CON: Like everywhere else, rates increased. The street level looks ‘ok’. Luckily it doesn’t have much street frontage compared to other hotels. But if you look up, you see the exposed, unfinished project, and it’s not one of the more attractive things on Virginia Street. When compared to the rendering, there’s no doubt it was left unfinished. It's as if Siegel Group decided 'meh, no one is going to look or notice anything above the street level.'

Riverside Artist Lofts

The Riverside Artist Lofts is one of the first hotel conversion projects in Reno, if not THE first. Designed by noted Nevada architect Frederic J. DeLongchamps, and built in 1926, the Riverside Hotel was a stunningly gorgeous six-story brick building. Built to serve out-of-state visitors serving out their required residencies for divorces in Nevada, the Riverside outlived its usefulness in the ‘70s and in 1987 it closed. It was nearly demolished around the same time as the Mapes, but was saved by the efforts of Sierra Arts and Artspace, a non-profit that specializes in converting spaces into residences for artists. Artspace converted the upper five floors into 35 units with open floor plans and large windows that admit abundant natural light.
Wild River Grille and Sierra Arts call the street-level home.
WHEN: Opened in 2000, same year Mapes was demolished. Built in 1926/27.
PRO: Low-rent spaces specifically for artists.
CON: None

The El Cortez

The El Cortez’s original section opened in 1931, with 60 rooms, to accommodate a shortened residency requirement for divorces. The hotel was considered luxurious at the time. In 1941 the hotel was expanded, nearly doubling the room capacity and adding additional commercial spaces, including the Trocadero Room, a casino/entertainment venue that hosted nationally known bands and signers. As with the Riverside, it began to lose its appeal in the late ‘60s, and closed in the ‘70s.
In 2014, Siegel Group bought the El Cortez, and made improvements including modernizing the plumbing, bathrooms, and beds. To the horror of local historians, however, they also began replacing all the old windows without running it by the Historic Resources Commission nor obtaining the proper permits, for the El Cortez is on the national register of historic places. It currently operates as a Siegel Suites location, renting both weekly and monthly. Noble Pie reactivated the streetfront before closing, and a popular night club also calls the El Cortez home.
WHEN: Opened as a Siegel property in 2014
PRO: Most of the El Cortez stayed intact as part of the remodel. 
CON: Could be better at street activation

Center + Pine

Center + Pine is part of a block project that also included converting a liquor store to a pizza shop, and another shuttered building into See See Motor Coffee, which is now the Hub and a bike shop. The practically-dead block was purchased in 2016, and by 2017 the block was, and still is, bustling with activity. This too is one of my favorite conversion projects, because you can see night-and-day difference, especially when visiting the developer’s web site, of what it did to the block.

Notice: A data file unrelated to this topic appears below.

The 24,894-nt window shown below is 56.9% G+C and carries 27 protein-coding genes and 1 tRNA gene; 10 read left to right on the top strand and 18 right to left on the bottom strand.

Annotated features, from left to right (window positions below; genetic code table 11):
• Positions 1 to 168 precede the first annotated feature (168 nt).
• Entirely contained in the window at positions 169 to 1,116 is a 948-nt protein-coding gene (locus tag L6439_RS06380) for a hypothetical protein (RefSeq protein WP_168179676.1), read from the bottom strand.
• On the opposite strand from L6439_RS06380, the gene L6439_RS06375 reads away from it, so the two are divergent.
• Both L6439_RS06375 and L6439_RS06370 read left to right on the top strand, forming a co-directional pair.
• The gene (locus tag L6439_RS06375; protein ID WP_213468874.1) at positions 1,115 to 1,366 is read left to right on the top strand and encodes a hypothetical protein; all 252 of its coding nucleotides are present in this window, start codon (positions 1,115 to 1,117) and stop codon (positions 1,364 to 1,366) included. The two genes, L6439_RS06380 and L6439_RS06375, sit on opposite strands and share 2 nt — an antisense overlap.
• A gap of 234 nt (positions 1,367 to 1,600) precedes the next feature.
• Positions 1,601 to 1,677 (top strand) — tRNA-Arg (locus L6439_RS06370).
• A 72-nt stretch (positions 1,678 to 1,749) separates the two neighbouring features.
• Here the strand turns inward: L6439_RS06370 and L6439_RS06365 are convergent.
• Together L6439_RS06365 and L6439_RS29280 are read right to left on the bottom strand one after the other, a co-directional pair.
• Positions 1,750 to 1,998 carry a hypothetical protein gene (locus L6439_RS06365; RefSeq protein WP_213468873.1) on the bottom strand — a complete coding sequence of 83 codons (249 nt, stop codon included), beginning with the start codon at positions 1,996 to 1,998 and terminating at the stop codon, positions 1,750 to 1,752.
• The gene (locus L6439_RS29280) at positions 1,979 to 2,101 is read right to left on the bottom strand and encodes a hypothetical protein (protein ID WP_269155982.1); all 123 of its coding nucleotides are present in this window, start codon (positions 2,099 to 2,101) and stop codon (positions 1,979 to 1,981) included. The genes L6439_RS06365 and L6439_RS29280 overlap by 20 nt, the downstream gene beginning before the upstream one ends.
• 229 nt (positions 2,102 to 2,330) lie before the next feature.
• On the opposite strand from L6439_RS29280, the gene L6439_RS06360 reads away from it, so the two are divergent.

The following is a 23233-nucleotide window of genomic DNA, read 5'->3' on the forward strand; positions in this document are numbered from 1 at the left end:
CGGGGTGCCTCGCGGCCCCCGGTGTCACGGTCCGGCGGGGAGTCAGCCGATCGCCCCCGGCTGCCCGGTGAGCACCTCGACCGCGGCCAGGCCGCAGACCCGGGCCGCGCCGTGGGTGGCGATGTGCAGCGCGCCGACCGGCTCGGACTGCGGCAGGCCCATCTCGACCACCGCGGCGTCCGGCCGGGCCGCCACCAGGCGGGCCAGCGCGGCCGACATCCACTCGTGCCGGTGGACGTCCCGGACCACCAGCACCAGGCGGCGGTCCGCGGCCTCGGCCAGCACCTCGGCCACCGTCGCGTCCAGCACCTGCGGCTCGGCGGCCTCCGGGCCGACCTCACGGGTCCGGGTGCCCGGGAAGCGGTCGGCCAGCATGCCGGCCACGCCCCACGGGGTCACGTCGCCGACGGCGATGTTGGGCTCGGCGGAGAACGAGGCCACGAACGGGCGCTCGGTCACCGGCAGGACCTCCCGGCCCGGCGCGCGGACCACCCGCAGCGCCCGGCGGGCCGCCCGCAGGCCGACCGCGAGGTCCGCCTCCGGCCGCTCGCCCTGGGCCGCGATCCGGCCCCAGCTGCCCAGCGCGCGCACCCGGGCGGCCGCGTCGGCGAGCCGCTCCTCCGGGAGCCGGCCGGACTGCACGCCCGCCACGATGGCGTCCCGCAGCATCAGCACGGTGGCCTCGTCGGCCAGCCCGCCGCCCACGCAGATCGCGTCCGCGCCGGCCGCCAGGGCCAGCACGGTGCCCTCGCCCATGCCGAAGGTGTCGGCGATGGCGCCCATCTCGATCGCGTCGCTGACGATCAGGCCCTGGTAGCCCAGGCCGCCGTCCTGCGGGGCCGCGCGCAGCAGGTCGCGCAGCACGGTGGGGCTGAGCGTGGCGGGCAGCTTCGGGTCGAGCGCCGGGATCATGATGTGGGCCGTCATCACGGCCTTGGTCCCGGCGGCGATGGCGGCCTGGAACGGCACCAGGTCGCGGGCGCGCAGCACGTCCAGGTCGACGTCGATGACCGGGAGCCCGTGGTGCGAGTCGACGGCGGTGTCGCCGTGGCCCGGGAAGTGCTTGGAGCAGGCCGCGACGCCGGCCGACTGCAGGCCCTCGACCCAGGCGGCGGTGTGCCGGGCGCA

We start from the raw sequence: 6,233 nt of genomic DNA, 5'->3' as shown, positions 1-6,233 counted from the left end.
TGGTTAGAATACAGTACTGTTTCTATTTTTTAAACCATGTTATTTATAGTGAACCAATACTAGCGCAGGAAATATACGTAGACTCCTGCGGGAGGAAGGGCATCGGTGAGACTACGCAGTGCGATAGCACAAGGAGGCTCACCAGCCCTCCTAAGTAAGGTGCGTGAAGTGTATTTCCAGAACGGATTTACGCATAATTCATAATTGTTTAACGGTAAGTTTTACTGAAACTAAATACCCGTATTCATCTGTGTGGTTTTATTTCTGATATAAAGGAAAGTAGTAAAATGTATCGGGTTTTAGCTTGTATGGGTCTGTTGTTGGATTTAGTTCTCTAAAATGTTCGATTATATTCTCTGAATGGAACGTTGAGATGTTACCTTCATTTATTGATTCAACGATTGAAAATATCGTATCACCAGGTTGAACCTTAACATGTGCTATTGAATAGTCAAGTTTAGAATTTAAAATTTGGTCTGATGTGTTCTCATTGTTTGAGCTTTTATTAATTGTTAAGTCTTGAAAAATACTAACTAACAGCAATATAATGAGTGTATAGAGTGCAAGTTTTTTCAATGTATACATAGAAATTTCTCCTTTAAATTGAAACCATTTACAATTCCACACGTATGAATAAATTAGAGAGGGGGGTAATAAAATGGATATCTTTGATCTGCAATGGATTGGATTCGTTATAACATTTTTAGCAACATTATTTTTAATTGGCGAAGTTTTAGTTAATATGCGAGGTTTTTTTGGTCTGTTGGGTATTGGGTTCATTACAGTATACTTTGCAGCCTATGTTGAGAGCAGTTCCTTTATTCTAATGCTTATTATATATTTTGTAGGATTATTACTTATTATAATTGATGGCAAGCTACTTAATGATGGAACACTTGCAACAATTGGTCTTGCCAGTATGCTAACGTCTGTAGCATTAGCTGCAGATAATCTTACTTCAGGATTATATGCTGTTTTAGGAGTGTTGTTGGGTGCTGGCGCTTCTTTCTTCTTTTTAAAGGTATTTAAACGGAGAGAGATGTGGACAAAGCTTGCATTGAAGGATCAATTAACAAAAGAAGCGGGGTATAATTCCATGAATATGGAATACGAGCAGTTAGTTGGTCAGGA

Formerly a motel, then a weekly, it is now high-end apartments, and houses commercial on the street level, including the immensely popular Pine State Biscuits. For a while the street was dubbed ‘little Portlant’ because of the three Portland-based businesses that called it home. Two remain.
WHEN: 2016/2017
PRO: Beautiful project, completely transformed entire block
CON: none

Reno City Center

So that brings us to Reno City Center, by far the largest hotel/conversion project downtown. The project, formerly Harrah’s, spans two city blocks downtown. Plans include apartments, a Starbucks, an Asian fusion restaurant with ramen, an interactive pub, flower shop, doggy daycare and a grocery store. A major unnamed company will call the available office space its worldwide headquarters.
When you look at the six+ acres the project comprises, and the multiple blocks of streetfront, one can see how critical it is they get the street-level activation correct. You can see from the other projects listed here, how it can make or break a street, neighborhood, or an entire section of downtown.
2nd Street and Center Street will need the most activation, and I’m really hoping the grocery store will be located right on the corner of 2nd and Center. If you look at the renderings for this project, the former Harrah’s Plaza will gain plaza-facing retail and commercial, hopefully adding some punch to that block of Virginia Street, of which Whitney Peak, Siri’s and Virginia Street Brewhouse is located.
The developers of Reno City Center, CAI Investments, can consider this entire article a plea to please not skimp on the importance of not making the streets surrounding the property a dead zone. To CAI Investments, take a look at your predecessors, see what they did right on wrong, and please please, get it right.
WHEN: Due to open in 2022
PRO: Intelligent re-use of a massive property downtown. Further benefits TBD.
CONS: Hopefully none, when it opens